Last Chance before the Salton Sea

1/13/06
Loveland….No Fly Day

We got to the field about 9:30am and watched Brian assemble his trike because he was having trouble with the electric starter on regular motor. Once it was all together he launched and came right back down due to turbulence. I had purchased a small canister of helium from Sam’s Club so we launched a pilot balloon and watched it duck and weave all the way up to 500 feet where it caught a northerly current which quickly pushed it out of sight. Doug and Brian had business in Fort Collins, so I was left at the field with Barton George to wait for the afternoon flight. Barton had driven up from Colorado Springs where he was a pathologist at Fort Carson Army Base. Like me, he was a new pilot and full of enthusiasm. So full of enthusiasm, that he could not stop talking about it. He showed me the devise he had invented to balance his propeller and copies of articles that he had printed off the internet. Nice guy, but the nonstop hanger stories from a pilot with less than five flights was starting to get on my nerves. Eventually I decided it would be a good time to work on the carburetor. Big mistake, when I tried to fire up the motor, the pull cord broke. There was nothing to do but take off the starter and repair it. I’m always intimidated by machinery the first time around but nobody was going to fix it for me, so I undid the harness and dove in. Expecting it to explode into a cloud of parts and springs like the first time I’d opened an old camera, I was delighted to find it was a relatively simple mechanism. I did put the Pawls in backwards and had to redo it, but other than that little goof, it was back together and ready to fly when Brian and Doug returned.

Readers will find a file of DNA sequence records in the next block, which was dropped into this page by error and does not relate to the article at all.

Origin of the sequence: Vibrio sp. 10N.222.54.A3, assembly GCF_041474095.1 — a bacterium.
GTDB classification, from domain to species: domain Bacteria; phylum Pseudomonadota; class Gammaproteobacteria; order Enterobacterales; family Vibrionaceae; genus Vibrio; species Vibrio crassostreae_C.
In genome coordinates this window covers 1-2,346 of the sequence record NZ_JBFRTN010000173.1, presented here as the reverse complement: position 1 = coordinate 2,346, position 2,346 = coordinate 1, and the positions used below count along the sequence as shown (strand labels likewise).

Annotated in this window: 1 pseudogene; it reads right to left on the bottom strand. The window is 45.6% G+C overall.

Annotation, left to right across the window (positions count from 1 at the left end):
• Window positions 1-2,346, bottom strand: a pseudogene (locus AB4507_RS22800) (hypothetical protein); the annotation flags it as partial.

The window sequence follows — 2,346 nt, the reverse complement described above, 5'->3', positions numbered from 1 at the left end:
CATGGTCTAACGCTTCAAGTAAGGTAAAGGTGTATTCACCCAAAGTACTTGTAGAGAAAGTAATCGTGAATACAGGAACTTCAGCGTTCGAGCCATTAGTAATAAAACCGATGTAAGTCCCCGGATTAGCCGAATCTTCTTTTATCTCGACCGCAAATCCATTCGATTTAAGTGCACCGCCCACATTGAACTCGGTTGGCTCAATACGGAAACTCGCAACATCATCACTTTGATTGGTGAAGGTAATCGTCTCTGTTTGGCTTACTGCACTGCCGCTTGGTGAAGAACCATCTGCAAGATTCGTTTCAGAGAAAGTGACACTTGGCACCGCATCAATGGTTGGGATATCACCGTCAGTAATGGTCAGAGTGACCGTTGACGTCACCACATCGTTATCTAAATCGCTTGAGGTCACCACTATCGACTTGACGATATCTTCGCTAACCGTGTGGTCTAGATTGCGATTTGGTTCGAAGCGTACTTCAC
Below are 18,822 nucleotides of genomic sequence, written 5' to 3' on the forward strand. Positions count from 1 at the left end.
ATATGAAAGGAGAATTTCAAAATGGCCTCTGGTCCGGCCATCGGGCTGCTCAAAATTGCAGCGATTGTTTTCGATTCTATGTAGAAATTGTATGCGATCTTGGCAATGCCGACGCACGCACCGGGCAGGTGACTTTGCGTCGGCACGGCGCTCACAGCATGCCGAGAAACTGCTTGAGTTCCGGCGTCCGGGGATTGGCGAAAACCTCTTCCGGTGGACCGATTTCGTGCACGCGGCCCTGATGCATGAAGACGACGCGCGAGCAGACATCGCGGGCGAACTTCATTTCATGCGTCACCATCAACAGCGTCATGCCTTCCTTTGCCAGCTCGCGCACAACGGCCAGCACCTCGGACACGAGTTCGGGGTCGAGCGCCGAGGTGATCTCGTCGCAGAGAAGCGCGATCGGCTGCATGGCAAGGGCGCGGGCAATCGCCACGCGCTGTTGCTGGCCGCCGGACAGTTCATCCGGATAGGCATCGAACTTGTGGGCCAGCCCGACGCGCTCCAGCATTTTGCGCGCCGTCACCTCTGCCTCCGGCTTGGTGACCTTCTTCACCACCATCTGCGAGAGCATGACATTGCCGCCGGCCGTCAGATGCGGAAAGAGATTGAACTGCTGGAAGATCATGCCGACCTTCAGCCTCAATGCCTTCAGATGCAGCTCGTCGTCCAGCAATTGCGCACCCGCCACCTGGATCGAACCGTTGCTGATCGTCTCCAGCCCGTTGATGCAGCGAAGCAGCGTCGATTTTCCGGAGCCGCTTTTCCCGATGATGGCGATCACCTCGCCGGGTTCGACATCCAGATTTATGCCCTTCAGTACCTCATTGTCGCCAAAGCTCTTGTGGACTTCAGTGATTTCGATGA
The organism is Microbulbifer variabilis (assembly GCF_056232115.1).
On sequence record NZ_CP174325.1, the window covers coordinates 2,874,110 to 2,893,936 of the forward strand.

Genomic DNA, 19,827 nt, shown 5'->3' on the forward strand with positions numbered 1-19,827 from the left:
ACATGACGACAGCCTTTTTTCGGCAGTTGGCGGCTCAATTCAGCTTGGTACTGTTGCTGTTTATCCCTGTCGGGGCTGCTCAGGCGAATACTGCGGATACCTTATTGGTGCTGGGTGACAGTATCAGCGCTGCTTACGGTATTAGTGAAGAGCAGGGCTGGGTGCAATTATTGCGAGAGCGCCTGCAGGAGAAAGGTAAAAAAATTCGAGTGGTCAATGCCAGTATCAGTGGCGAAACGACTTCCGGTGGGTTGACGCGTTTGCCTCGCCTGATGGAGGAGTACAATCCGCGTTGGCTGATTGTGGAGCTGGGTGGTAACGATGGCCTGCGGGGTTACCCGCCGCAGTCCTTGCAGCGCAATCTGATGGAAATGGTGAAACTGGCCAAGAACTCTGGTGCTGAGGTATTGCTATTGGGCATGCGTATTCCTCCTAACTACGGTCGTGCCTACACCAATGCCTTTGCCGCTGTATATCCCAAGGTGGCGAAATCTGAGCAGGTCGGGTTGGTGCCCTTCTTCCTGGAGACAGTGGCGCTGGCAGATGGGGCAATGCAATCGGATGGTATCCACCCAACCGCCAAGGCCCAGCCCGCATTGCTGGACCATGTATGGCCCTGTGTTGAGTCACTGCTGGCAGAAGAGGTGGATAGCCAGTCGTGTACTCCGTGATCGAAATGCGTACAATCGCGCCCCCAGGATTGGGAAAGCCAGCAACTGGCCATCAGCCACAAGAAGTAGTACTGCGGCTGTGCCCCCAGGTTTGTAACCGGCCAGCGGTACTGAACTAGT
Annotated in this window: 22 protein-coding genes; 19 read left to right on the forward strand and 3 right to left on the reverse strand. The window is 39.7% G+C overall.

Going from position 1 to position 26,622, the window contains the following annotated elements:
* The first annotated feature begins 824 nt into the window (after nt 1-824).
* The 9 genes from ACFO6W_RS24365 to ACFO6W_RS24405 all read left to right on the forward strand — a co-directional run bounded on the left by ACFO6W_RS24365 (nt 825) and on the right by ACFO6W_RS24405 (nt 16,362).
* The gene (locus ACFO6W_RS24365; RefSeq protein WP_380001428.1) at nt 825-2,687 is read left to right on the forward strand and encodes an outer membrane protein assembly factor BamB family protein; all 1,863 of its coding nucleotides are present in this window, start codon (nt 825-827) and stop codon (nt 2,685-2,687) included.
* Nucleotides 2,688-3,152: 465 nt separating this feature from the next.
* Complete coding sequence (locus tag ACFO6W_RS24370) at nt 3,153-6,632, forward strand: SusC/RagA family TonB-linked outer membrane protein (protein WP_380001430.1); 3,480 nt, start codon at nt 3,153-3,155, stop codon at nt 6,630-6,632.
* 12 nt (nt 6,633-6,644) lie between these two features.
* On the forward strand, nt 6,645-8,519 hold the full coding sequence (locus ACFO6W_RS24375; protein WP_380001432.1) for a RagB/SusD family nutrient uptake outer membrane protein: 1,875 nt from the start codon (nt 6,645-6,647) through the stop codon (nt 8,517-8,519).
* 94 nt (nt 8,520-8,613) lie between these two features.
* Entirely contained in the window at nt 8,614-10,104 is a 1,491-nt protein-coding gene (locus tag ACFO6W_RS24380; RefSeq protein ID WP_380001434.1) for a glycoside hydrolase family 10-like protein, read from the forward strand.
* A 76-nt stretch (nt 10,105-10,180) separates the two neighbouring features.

Barton was the only one to fly that afternoon. I remember his landing because he came down within five feet of the truck and the way he flared caused the wing to turn slightly causing him to do little dance on touch down. To his credit he stayed on his feet. When it was my turn I just couldn’t get up. The first time the wing came up crooked and I aborted. The second time I stumbled and went to my knees with the wing collapsing on top of me. The third time the motor died when I started to run so I packed up and drove home frustrated.

Author: JoeO

Powered Paraglider pilot since 2005

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